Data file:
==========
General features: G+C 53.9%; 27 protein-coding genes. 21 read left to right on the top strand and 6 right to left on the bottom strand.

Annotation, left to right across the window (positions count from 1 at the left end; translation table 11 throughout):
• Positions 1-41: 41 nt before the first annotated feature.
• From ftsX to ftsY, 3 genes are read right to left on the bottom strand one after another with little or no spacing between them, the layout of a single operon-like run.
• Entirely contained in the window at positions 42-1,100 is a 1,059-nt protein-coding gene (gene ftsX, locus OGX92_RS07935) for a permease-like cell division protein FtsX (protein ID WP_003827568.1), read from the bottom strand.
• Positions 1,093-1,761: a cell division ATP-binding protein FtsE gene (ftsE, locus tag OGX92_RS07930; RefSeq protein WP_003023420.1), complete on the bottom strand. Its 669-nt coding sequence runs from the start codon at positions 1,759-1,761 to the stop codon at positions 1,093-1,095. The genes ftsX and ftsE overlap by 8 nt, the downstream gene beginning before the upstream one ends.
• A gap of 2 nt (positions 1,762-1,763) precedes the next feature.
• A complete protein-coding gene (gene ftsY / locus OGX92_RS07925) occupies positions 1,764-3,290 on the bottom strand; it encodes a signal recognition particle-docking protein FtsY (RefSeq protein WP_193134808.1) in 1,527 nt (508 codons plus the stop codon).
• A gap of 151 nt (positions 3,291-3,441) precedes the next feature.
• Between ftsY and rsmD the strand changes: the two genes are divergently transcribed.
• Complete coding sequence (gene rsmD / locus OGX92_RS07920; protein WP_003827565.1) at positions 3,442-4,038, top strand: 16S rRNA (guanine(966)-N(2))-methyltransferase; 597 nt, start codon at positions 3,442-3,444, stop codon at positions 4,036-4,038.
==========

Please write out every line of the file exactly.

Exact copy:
General features: G+C 53.9%; 27 protein-coding genes. 21 read left to right on the top strand and 6 right to left on the bottom strand.

Annotation, left to right across the window (positions count from 1 at the left end; translation table 11 throughout):
• Positions 1-41: 41 nt before the first annotated feature.
• From ftsX to ftsY, 3 genes are read right to left on the bottom strand one after another with little or no spacing between them, the layout of a single operon-like run.
• Entirely contained in the window at positions 42-1,100 is a 1,059-nt protein-coding gene (gene ftsX, locus OGX92_RS07935) for a permease-like cell division protein FtsX (protein ID WP_003827568.1), read from the bottom strand.
• Positions 1,093-1,761: a cell division ATP-binding protein FtsE gene (ftsE, locus tag OGX92_RS07930; RefSeq protein WP_003023420.1), complete on the bottom strand. Its 669-nt coding sequence runs from the start codon at positions 1,759-1,761 to the stop codon at positions 1,093-1,095. The genes ftsX and ftsE overlap by 8 nt, the downstream gene beginning before the upstream one ends.
• A gap of 2 nt (positions 1,762-1,763) precedes the next feature.
• A complete protein-coding gene (gene ftsY / locus OGX92_RS07925) occupies positions 1,764-3,290 on the bottom strand; it encodes a signal recognition particle-docking protein FtsY (RefSeq protein WP_193134808.1) in 1,527 nt (508 codons plus the stop codon).
• A gap of 151 nt (positions 3,291-3,441) precedes the next feature.
• Between ftsY and rsmD the strand changes: the two genes are divergently transcribed.
• Complete coding sequence (gene rsmD / locus OGX92_RS07920; protein WP_003827565.1) at positions 3,442-4,038, top strand: 16S rRNA (guanine(966)-N(2))-methyltransferase; 597 nt, start codon at positions 3,442-3,444, stop codon at positions 4,036-4,038.